US official falsely claims coronavirus cured by blowdryer up the nose

Florida County Commissioner apologises after spreading pandemic myth

Jean Lee
New York
Wednesday 25 March 2020 21:21 GMT
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A medical biologist handles a swab to test a patient for the SARS-CoV-2 coronavirus causing the Covid-19 disease, at a drive-through facility
A medical biologist handles a swab to test a patient for the SARS-CoV-2 coronavirus causing the Covid-19 disease, at a drive-through facility (EPA)

A Florida official has apologised for claiming that using a blow dryer up the nose cures Covid-19 after the suggestion was caught on video and shared on Facebook.

Okeechobee County Commissioner Bryan Culpepper made this claim in a March 20 emergency meeting to address the pandemic. He suggested that the virus could not live at temperatures higher than 136 degrees, and said that he heard the information from one of the "foremost doctors that has studied the coronavirus," who appeared on a One America News Network program.

A press release from One America News Network denies that they were the source of this information.

"One America News has done a thorough review of all on-air, social media, and website content," the company stated. "We have also asked staff to track down any possible association between the statements made by the official and One America News Network. We are unable to find any association between the statements made by the municipal official and One America News Network."

The World Health Organisation's "myth busters" webpage denies the suggestion that the virus dies in hot climates, saying that "from the evidence so far, the Covid-19 virus can be transmitted in ALL AREAS, including areas with hot and humid weather." The page also debunks the idea that hand dryers can kill the Covid-19 virus. It says that "to protect yourself against the new coronavirus, you should frequently clean your hands with an alcohol-based hand rub or wash them with soap and water."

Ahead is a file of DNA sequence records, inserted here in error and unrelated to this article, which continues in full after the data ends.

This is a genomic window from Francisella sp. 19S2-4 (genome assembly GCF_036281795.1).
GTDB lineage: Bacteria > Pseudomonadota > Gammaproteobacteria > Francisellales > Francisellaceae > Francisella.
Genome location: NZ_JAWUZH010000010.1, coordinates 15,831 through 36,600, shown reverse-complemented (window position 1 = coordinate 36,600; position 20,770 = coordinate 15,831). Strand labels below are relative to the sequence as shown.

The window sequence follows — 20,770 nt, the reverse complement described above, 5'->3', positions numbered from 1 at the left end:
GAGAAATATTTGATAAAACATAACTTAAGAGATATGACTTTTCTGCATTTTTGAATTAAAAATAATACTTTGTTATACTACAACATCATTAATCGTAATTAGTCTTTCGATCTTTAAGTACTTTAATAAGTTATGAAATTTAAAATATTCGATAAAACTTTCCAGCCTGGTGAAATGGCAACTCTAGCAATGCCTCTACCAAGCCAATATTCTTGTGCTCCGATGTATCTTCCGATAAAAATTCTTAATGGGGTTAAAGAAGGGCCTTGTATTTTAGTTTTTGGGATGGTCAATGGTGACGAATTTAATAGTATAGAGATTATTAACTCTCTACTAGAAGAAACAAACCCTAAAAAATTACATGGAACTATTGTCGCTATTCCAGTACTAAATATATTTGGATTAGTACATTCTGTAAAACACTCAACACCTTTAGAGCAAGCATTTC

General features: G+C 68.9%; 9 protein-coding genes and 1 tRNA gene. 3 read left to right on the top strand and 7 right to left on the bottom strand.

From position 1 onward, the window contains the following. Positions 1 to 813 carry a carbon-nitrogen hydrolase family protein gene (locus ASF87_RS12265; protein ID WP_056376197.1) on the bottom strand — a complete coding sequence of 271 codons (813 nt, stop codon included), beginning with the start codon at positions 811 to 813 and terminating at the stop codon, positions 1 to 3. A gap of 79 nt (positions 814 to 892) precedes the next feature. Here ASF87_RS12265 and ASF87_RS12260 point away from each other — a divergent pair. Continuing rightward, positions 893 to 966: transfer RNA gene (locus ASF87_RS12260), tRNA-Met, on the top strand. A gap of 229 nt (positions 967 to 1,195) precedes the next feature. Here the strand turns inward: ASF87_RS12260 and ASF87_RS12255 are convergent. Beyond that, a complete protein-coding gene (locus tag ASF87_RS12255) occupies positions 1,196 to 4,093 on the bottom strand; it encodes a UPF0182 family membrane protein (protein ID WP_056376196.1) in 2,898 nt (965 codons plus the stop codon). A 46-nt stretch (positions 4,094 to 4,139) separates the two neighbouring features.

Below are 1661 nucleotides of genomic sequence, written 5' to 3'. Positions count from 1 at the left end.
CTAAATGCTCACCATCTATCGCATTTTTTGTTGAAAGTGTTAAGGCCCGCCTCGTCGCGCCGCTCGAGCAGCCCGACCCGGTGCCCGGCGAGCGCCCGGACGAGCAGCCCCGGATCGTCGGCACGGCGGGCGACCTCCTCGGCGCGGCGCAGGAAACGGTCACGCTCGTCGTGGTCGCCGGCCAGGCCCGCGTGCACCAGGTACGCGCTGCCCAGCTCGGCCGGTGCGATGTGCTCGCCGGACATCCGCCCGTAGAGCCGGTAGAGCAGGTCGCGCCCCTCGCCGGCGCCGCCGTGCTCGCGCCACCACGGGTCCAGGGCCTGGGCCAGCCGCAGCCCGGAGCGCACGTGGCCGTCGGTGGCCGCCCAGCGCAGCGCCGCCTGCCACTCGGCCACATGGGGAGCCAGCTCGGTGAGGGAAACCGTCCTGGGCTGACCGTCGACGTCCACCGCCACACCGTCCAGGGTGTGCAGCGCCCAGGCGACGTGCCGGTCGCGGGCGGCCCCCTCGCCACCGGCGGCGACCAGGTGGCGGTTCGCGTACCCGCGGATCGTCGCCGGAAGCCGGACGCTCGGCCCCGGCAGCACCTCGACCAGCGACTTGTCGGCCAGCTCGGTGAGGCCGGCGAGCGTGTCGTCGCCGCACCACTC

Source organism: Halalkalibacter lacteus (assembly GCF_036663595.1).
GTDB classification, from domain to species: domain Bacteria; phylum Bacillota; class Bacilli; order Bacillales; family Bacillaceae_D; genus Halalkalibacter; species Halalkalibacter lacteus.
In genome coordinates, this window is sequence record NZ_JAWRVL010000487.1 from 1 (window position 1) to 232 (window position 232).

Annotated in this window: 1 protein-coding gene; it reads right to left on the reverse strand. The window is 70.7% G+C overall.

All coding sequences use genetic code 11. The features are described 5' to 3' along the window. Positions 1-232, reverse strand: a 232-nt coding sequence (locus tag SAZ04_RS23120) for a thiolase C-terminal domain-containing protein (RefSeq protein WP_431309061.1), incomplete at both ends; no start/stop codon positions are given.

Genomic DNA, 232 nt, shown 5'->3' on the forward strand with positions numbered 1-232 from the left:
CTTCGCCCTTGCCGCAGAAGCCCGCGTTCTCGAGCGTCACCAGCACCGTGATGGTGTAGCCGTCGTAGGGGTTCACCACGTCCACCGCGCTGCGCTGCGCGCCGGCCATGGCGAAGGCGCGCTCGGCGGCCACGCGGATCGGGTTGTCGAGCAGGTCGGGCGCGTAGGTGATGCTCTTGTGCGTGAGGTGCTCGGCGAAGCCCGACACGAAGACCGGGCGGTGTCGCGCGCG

The Center for Disease Control offers similar advice, saying everyone should frequently wash their hands, stay home when they are sick, and "avoid touching your eyes, nose, and mouth with unwashed hands."

Health experts have pushed preventative measures to "flatten the curve," a term that means slowing the spread of the virus so that there are fewer cases at any given time so that hospitals aren't overburdened.

In the US, there are fewer than 100,000 ICU beds, according to a Johns Hopkins Center for Health Security analysis. The centre suggested that hospitals convert 30 percent of beds to Covid-19 patients. It also recommended converting lobby waiting room and expediting discharges.

The American Hospital Association estimates that 960,000 people will need ventilators to help with breathing over the course of the pandemic. The New York Times reported that the US only has about 160,000 ventilators with 12,700 in a National Strategic Stockpile for national emergencies.

The National Institute of Allergy and Infectious Diseases Director Anthony Fauci has also pushed measures that prevent and reduce cases.

“I served six presidents and I have never done anything other than tell the exact scientific evidence and made policy recommendations based on the science and the evidence,” Dr Fauci said in a House Oversight and Reform committee meeting.

Mr Culpepper backtracked on his advice to combat the Covid-19 virus.

"I was only trying to give comfort to those in Okeechobee who have no insurance to treat there families,” he wrote. “I will not offer anymore suggestions unless they are tried and proven.”

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